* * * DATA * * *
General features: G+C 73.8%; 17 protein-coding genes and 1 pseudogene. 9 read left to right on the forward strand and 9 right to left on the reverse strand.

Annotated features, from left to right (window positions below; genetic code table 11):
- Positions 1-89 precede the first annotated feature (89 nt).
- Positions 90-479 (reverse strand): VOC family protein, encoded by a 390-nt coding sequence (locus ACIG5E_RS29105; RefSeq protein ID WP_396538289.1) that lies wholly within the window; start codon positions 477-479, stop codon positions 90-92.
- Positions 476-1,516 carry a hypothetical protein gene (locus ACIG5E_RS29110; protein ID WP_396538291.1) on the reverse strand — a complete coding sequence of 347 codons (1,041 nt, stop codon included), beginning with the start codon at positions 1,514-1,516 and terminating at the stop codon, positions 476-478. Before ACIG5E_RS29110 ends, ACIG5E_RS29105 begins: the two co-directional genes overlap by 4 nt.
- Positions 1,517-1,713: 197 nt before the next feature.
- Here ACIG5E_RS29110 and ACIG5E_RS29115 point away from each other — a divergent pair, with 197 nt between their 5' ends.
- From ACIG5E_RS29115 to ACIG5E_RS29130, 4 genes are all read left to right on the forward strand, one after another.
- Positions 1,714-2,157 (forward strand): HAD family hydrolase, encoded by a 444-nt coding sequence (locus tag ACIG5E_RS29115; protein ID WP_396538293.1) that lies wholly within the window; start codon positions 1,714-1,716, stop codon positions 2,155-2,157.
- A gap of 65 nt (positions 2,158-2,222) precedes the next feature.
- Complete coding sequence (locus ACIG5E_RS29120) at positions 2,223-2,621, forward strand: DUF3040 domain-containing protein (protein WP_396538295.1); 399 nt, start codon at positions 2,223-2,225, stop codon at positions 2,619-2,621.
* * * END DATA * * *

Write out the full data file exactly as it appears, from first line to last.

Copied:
General features: G+C 73.8%; 17 protein-coding genes and 1 pseudogene. 9 read left to right on the forward strand and 9 right to left on the reverse strand.

Annotated features, from left to right (window positions below; genetic code table 11):
- Positions 1-89 precede the first annotated feature (89 nt).
- Positions 90-479 (reverse strand): VOC family protein, encoded by a 390-nt coding sequence (locus ACIG5E_RS29105; RefSeq protein ID WP_396538289.1) that lies wholly within the window; start codon positions 477-479, stop codon positions 90-92.
- Positions 476-1,516 carry a hypothetical protein gene (locus ACIG5E_RS29110; protein ID WP_396538291.1) on the reverse strand — a complete coding sequence of 347 codons (1,041 nt, stop codon included), beginning with the start codon at positions 1,514-1,516 and terminating at the stop codon, positions 476-478. Before ACIG5E_RS29110 ends, ACIG5E_RS29105 begins: the two co-directional genes overlap by 4 nt.
- Positions 1,517-1,713: 197 nt before the next feature.
- Here ACIG5E_RS29110 and ACIG5E_RS29115 point away from each other — a divergent pair, with 197 nt between their 5' ends.
- From ACIG5E_RS29115 to ACIG5E_RS29130, 4 genes are all read left to right on the forward strand, one after another.
- Positions 1,714-2,157 (forward strand): HAD family hydrolase, encoded by a 444-nt coding sequence (locus tag ACIG5E_RS29115; protein ID WP_396538293.1) that lies wholly within the window; start codon positions 1,714-1,716, stop codon positions 2,155-2,157.
- A gap of 65 nt (positions 2,158-2,222) precedes the next feature.
- Complete coding sequence (locus ACIG5E_RS29120) at positions 2,223-2,621, forward strand: DUF3040 domain-containing protein (protein WP_396538295.1); 399 nt, start codon at positions 2,223-2,225, stop codon at positions 2,619-2,621.